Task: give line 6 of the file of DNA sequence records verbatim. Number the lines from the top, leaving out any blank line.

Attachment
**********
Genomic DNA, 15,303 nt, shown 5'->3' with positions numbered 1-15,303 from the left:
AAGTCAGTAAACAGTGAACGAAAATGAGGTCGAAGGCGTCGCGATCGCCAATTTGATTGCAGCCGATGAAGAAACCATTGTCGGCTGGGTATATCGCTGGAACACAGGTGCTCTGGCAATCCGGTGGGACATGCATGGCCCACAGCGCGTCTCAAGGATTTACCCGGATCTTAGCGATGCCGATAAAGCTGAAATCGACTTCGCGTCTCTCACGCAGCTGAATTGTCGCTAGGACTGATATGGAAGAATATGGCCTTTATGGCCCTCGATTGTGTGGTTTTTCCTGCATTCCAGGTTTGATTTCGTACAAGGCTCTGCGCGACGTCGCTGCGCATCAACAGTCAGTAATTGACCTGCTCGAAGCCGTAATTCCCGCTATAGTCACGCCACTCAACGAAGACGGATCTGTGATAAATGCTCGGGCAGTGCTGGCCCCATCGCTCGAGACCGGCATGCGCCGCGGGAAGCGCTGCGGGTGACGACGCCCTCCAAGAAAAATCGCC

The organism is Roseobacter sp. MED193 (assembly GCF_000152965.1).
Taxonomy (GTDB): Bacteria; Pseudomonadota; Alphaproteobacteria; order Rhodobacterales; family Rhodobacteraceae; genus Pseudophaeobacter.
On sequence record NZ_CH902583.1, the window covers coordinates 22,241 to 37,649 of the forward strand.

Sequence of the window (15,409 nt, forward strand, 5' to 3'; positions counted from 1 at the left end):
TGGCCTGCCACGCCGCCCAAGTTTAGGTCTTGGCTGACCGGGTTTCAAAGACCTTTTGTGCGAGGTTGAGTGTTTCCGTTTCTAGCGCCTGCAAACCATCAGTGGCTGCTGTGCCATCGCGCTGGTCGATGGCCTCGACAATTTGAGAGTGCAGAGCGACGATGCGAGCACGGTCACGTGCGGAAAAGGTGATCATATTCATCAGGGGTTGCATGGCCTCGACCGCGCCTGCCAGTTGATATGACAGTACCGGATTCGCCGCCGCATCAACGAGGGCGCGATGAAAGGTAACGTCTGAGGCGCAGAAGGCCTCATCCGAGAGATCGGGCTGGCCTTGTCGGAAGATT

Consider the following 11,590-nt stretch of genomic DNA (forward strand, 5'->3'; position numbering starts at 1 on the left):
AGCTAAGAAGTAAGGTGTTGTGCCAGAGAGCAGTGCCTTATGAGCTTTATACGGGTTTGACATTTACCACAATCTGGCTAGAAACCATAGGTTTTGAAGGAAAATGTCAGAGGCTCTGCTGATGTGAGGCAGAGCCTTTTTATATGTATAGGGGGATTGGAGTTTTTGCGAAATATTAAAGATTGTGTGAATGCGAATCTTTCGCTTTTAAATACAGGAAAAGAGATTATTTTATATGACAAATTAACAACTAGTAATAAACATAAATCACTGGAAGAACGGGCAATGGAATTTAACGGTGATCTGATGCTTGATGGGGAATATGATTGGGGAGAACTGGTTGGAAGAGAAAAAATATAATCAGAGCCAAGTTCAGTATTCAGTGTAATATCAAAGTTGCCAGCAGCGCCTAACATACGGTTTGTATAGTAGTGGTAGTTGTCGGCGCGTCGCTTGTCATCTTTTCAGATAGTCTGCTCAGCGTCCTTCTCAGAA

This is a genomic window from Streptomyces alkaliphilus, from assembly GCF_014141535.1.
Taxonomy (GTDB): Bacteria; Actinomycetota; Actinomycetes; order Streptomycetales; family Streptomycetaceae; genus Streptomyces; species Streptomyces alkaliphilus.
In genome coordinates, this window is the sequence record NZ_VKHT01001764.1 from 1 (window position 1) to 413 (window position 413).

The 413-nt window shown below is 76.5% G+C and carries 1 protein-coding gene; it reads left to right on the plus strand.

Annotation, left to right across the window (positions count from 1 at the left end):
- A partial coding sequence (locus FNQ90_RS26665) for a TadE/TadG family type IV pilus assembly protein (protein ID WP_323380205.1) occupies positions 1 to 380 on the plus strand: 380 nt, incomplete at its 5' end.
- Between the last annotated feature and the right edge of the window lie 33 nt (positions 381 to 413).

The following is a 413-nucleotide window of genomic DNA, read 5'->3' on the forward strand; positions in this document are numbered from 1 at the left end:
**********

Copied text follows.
Sequence of the window (15,409 nt, forward strand, 5' to 3'; positions counted from 1 at the left end):